For many people, I point out, it has no place at all.
“Yeah, okay, fine…” he agrees – then gives another dark, sardonic chuckle: “Fuck ’em!”.
Art is Kyros’ passion, his daily bread. It’s presumably why he made The Sock, frustrated by the pace of filmmaking on the island; almost all films are funded, in whole or part, by the culture ministry – but a lack of money and surplus of filmmakers mean that even a successful director can only expect to make a film every six years or so. By the time he started shooting Embryo Larva Butterfly – after years of applying for script development, production, financial planning and so on – “I was almost apathetic,” he sighs. “I mean, how long can you wait?” (The film still looks promising, starring well-known Greek actor Makis Papadimitriou.) Someone else may shrug that it’s the System, you can’t just expect to make films whenever the spirit takes you – but art, for Kyros, isn’t bureaucratic, it’s romantic and noble. The idea of ‘artistic solidarity’ comes up in The Sock, a notion of artists as a kind of high priesthood, uniquely able to understand and support each other; he’s pained by the dog-eat-dog competition that’s often the reality, the “jungle” mentality of the film industry. He’s also quite intense when shooting a film, he admits – “because for me what I’m doing is my life, whereas for a guy in the crew it’s just another movie… So it’s easy for misunderstandings to occur”.
All this is perhaps why he tends to work alone; not completely, of course, film is collaborative – nor can he imagine himself making avant-garde abstractions in his bedroom, Stan Brakhage-style – but it feels, more and more, like his inner self is the only criterion, rather like that early epiphany when he looked through the eye-piece and felt the world melt away. Heidegger appears on the bookshelves, and Kyros cites the philosopher’s existentialism as a big influence: “The decisiveness. The idea of authentic and inauthentic existence. The sense of death, let’s call it that. The desire to live authentically, above all – even if you’ve never actually done it.”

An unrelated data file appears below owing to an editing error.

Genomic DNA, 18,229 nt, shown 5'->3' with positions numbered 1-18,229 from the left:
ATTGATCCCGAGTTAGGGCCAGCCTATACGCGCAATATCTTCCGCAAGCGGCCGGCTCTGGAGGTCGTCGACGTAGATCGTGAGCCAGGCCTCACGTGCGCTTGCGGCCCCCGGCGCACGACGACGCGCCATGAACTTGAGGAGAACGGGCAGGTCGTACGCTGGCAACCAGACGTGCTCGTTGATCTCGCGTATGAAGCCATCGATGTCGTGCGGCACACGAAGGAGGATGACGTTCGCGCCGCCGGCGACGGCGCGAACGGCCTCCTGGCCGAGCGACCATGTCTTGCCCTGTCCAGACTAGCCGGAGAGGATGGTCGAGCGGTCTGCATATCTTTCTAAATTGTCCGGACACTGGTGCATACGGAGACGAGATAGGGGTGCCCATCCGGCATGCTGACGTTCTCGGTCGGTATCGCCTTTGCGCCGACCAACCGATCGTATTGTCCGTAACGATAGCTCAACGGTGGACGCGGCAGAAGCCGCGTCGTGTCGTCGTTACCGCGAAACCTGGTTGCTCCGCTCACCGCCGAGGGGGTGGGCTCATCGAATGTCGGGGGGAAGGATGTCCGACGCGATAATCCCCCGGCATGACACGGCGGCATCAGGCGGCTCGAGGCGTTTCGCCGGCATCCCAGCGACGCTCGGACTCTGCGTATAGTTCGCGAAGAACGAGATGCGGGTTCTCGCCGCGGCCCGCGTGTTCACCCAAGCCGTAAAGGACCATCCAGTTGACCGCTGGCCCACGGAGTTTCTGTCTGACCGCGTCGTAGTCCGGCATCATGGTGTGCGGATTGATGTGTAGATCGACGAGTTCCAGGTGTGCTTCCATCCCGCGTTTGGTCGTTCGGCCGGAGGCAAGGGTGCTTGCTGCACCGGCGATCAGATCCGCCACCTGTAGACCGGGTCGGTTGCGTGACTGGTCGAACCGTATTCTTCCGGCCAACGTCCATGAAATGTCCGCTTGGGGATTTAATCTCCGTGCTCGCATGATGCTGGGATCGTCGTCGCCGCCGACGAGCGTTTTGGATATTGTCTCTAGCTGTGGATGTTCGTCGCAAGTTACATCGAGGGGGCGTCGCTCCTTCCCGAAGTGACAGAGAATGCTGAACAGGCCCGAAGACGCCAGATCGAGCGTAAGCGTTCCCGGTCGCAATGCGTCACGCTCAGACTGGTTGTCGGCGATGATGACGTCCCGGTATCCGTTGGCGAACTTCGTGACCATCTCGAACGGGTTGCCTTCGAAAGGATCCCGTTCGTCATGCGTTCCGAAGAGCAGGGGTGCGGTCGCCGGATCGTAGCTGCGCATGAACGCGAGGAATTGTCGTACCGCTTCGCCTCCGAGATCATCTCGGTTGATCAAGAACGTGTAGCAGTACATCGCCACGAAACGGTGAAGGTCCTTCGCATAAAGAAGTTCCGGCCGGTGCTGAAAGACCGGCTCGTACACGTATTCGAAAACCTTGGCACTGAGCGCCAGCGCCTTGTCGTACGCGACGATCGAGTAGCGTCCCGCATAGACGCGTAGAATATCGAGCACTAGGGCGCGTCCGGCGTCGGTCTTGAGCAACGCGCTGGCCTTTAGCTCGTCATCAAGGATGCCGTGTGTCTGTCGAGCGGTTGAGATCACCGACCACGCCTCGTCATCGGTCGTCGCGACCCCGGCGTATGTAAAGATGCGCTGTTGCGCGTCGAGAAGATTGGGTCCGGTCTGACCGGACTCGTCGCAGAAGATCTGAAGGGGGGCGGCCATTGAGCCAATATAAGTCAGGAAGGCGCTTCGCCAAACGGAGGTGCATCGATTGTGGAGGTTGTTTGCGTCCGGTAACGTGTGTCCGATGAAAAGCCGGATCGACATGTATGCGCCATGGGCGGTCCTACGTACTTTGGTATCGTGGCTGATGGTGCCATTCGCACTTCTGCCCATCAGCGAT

The sense of death… He’ll be 50 in a few months, after all. “I have a sense – as we all should, or perhaps we do but we don’t admit it – of my age,” says Kyros, speaking sadly of his generation as weighed down by a kind of social trauma, invisibly broken by an echo of the invasion. “I mean, we don’t really have much left that we can do. It’s now or never, whatever we do. So, from now on, I have nothing to lose by trying to do whatever I want to do”. Hence, perhaps, making a film on his own steam, hence perhaps not waiting for the System – or indeed other people – to catch up. Hence perhaps the chuckle behind his demeanour, the chuckle of a man who no longer cares about wiggle room.
He’s alone in another sense too, a Tarkovsky fan (the Soviet director’s Mirror is “the most beautiful film ever made”) in the age of Netflix. “Netflix is an algorithm,” shrugs Kyros; the problem isn’t Netflix – the problem is the way it’s taken over, part of the populist monoculture that seems to exclude any other option. “Ordinary people need art,” he insists, “they just don’t know that they do… They’ve become so stupefied – education has become so pre-packaged that no-one feels the need to explore anything. So they’ve all become like robots, they’re all stupefied now.”
So if he went to ISFFC right now, the short film festival with all those young directors? Would he not find a single Gen Z-er who loves film the way he does?
“No, I think I would,” he replies at once. “There are always some. Because – how can I put it, geniuses exist in every age. However tragic their life might be.” Is this where we bring in the old Karyotakis quote about inglorious poets? Is Kyros himself just a mournful romantic, and a bit of an outsider – or is he indeed touched by genius, and doomed to a tragic life? The truth lies in between, in the knowledge of being always unknowable – and the life lived regardless. The poetry does too.